Emergency Powers in Democracies and International Conflict
Scholars argue that institutions in democracies constrain leaders and prevent international conflict. However, many democracies specify rules of governance in times of emergency that divert substantial power to the head of state. The manipulation of these “emergency powers” provides a rational motivation for conflict. Using a novel dataset of emergency provisions within democracies, I test the relationship between emergency power strength and conflict propensity using several steps to achieve causal inference, including an instrumental variable analysis that exploits the specificity of the state’s constitution as a plausibly exogenous determinant of emergency power strength. I find that emergency power strength is a strong predictor of conflict onset in democracies in each test, and find that states with strong emergency powers are substantially more likely to enact a state of emergency due to an international conflict. I conclude with a discussion of my findings and avenues of future research using these data.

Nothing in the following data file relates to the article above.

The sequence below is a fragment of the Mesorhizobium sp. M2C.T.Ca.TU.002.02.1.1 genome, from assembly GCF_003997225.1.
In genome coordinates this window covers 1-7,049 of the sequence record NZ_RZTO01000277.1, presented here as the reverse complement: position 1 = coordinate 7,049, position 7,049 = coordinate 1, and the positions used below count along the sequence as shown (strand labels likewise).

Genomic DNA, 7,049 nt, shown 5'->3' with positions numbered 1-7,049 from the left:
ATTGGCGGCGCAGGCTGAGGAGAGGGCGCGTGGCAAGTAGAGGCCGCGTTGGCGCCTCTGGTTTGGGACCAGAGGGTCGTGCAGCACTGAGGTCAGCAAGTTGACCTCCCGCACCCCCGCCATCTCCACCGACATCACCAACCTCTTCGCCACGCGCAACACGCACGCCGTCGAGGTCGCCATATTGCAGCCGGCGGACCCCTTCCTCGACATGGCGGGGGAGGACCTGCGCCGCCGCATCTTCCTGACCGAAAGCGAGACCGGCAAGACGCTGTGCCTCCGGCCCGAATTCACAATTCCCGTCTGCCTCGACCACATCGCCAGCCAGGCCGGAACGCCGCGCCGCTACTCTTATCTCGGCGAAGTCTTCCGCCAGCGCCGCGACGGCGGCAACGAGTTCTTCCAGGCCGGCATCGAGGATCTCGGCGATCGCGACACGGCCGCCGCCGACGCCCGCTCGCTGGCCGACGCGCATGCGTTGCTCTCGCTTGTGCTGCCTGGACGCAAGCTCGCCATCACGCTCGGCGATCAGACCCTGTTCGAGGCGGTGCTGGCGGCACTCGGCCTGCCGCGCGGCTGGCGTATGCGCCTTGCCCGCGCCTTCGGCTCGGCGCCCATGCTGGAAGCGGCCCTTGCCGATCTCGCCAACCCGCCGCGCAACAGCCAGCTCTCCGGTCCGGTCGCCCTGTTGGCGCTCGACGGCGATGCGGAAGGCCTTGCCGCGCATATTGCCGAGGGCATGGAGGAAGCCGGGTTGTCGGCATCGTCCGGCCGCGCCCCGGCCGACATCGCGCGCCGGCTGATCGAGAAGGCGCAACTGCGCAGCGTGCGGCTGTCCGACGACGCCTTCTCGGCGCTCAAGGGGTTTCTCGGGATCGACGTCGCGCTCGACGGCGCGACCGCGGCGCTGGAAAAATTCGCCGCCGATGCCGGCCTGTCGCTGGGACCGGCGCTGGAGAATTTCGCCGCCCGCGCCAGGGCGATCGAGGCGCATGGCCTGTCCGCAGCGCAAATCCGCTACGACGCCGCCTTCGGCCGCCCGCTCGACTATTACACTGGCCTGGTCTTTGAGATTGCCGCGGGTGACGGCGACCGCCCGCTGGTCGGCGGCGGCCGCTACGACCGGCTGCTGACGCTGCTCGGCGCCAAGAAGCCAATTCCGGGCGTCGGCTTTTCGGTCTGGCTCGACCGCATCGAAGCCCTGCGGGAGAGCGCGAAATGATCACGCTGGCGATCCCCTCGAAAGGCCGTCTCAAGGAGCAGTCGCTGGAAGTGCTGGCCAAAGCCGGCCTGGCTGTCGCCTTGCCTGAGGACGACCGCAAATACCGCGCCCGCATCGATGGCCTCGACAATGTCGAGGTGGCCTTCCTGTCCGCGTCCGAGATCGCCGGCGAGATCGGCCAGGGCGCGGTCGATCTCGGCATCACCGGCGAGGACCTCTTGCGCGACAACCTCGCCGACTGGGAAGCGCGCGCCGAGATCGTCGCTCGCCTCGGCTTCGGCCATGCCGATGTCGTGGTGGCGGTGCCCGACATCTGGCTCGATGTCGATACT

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The Content, Causes, and Measurement of Emergency Powers in Democratic States
This article discusses the content and causes of emergency powers in democratic states. It makes two main contributions. First, it introduces the Democratic Emergency Powers (DEP) Dataset, which codifies formal rules of institutional change during periods of emergency for all democracies from 1800 to 2012. These data are important because often state institutions in times of emergency differ dramatically from those in times of relative calm, and this influences government decision-making during times of crisis. I discuss the collection process and develop a measure of the latent strength in each of these emergency provisions. I compare the results with Polity scores, and find virtually no relationship. Second, this article examines the determinants of emergency power strength in democratic nations cross nationally. I find that previous and current conflict experience influence emergency power provision and strength, but also that domestic determinants have an impact on the types of instruments states institutionalize for times of emergency.